War Memorial to the Lancashire Fusiliers, Gallipoli Gardens


Heritage Category:
Listed Building
List Entry Number:
Date first listed:
Date of most recent amendment:
Statutory Address:
Gallipoli Gardens, Silver Street, Bury, BL9 0DL


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Statutory Address:
Gallipoli Gardens, Silver Street, Bury, BL9 0DL

The building or site itself may lie within the boundary of more than one authority.

Bury (Metropolitan Authority)
Non Civil Parish
National Grid Reference:


First World War memorial to the Lancashire Fusiliers, 1922, with additional later inscriptions. Obelisk design in Portland stone by Sir Edwin Landseer Lutyens.

Reasons for Designation

The war memorial to the Lancashire Fusiliers in Gallipoli Gardens, Silver Street, Bury, is listed at Grade II* for the following principal reasons: * Commemorative: as an eloquent witness to the tragic impacts of world events on this community, and the sacrifices it made in the conflicts of the C20; * Historic interest: for its strong cultural and historic significance, notably as a reminder of the heavy losses of Bury men who served in the Lancashire Fusiliers in the Gallipoli campaign; * Architect: it was designed by the nationally renowned architect, Sir Edwin Landseer Lutyens (1869-1944), who had a personal connection to the Lancashire Fusiliers regiment through his father and uncle; * Design quality: it has a simple yet elegant obelisk design incorporating carved decoration and two life-sized, heavily detailed, painted stone flags representing the colours of the king and the regiment. * Group value: with the Bury School of Arts and Crafts, and the Art Gallery and Library, both Grade II-listed.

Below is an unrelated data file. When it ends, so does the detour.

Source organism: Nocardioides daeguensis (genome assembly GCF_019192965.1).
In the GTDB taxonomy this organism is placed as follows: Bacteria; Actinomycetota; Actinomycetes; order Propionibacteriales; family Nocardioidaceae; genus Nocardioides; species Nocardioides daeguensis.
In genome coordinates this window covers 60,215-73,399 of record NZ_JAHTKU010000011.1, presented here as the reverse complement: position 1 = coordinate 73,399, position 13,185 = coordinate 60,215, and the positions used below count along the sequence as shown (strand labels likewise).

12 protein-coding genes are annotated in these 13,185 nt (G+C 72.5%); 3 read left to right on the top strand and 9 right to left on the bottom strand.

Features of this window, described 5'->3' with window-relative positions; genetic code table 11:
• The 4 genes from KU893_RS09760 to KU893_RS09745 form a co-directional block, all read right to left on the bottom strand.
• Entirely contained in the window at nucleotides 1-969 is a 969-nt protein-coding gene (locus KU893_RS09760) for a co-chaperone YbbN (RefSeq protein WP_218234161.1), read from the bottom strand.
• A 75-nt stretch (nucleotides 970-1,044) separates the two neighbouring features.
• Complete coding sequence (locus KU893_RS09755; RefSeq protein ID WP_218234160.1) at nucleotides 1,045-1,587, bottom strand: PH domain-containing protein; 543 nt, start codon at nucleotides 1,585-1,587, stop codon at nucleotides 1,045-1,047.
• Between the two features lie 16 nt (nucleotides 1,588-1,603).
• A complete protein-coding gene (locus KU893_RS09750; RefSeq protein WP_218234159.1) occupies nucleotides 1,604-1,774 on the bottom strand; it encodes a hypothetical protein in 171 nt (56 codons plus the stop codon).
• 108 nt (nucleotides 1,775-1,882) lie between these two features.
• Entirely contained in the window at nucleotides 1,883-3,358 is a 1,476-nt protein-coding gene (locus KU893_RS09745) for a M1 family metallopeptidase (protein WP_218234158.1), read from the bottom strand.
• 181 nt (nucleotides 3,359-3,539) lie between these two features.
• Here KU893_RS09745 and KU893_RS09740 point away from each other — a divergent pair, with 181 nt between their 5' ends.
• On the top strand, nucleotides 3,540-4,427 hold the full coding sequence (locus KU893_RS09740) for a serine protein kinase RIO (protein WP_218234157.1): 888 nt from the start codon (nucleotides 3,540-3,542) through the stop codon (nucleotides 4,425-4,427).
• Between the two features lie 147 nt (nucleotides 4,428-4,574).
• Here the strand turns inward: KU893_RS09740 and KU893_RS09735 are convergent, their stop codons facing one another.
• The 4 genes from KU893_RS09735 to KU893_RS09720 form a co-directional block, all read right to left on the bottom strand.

The war memorial to the Lancashire Fusiliers (formerly the 20th Foot Regiment), located in Gallipoli Gardens, Bury, was designed by the architect Sir Edwin Landseer Lutyens (1869-1944) and made by John Tinline, a local firm of stonemasons.

The Lancashire Fusiliers suffered notably heavy losses in the Gallipoli campaign of 1915-16 when a large allied force landed in the Dardanelles intending to take Constantinople from the Turks. In a ten-month stalemate, over 1,800 Fusiliers were killed. This included 600 of the 1,000 men who came ashore on ‘W’ Beach in the initial landing, in the course of which the Regiment was awarded six Victoria Crosses (‘the Six VCs before breakfast’).

Lutyens, whose father and uncle had both been members of the regiment, gave his services without fee. The memorial was unveiled on 25 April 1922 (the seventh anniversary of the Gallipoli landing) by Lieutenant General Sir H De Beauvoir De Lisle.

The memorial was intended to commemorate all 13,642 Lancashire Fusilier casualties of the First World War, and was later adapted to commemorate the regiment’s Second World War loses. In 1968 it was adopted by the Royal Regiment of Fusiliers to be the Regimental Memorial in Lancashire, and commemorates all Fusiliers who have died in service since that time.